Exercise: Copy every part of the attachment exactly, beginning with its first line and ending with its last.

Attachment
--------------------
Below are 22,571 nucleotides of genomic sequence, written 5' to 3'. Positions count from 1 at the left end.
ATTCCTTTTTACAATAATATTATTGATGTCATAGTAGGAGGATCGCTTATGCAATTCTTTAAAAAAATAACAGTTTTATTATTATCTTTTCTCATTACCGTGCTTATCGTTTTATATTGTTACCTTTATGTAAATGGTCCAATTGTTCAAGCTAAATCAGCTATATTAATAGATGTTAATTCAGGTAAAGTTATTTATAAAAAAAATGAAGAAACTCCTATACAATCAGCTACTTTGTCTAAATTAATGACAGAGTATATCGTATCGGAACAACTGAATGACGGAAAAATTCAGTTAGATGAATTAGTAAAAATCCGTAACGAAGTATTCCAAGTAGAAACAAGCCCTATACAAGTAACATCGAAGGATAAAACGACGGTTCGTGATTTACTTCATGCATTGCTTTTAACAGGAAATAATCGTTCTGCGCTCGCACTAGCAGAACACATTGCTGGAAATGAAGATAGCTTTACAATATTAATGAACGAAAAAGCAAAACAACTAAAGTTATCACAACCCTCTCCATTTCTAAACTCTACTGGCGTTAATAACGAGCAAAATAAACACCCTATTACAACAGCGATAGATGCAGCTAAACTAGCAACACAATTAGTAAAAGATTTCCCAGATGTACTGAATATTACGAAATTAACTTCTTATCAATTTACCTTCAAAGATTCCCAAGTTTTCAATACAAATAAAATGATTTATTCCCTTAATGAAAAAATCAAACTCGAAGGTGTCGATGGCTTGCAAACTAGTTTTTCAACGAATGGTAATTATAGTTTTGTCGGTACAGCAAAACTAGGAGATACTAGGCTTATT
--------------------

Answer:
Below are 22,571 nucleotides of genomic sequence, written 5' to 3'. Positions count from 1 at the left end.
ATTCCTTTTTACAATAATATTATTGATGTCATAGTAGGAGGATCGCTTATGCAATTCTTTAAAAAAATAACAGTTTTATTATTATCTTTTCTCATTACCGTGCTTATCGTTTTATATTGTTACCTTTATGTAAATGGTCCAATTGTTCAAGCTAAATCAGCTATATTAATAGATGTTAATTCAGGTAAAGTTATTTATAAAAAAAATGAAGAAACTCCTATACAATCAGCTACTTTGTCTAAATTAATGACAGAGTATATCGTATCGGAACAACTGAATGACGGAAAAATTCAGTTAGATGAATTAGTAAAAATCCGTAACGAAGTATTCCAAGTAGAAACAAGCCCTATACAAGTAACATCGAAGGATAAAACGACGGTTCGTGATTTACTTCATGCATTGCTTTTAACAGGAAATAATCGTTCTGCGCTCGCACTAGCAGAACACATTGCTGGAAATGAAGATAGCTTTACAATATTAATGAACGAAAAAGCAAAACAACTAAAGTTATCACAACCCTCTCCATTTCTAAACTCTACTGGCGTTAATAACGAGCAAAATAAACACCCTATTACAACAGCGATAGATGCAGCTAAACTAGCAACACAATTAGTAAAAGATTTCCCAGATGTACTGAATATTACGAAATTAACTTCTTATCAATTTACCTTCAAAGATTCCCAAGTTTTCAATACAAATAAAATGATTTATTCCCTTAATGAAAAAATCAAACTCGAAGGTGTCGATGGCTTGCAAACTAGTTTTTCAACGAATGGTAATTATAGTTTTGTCGGTACAGCAAAACTAGGAGATACTAGGCTTATT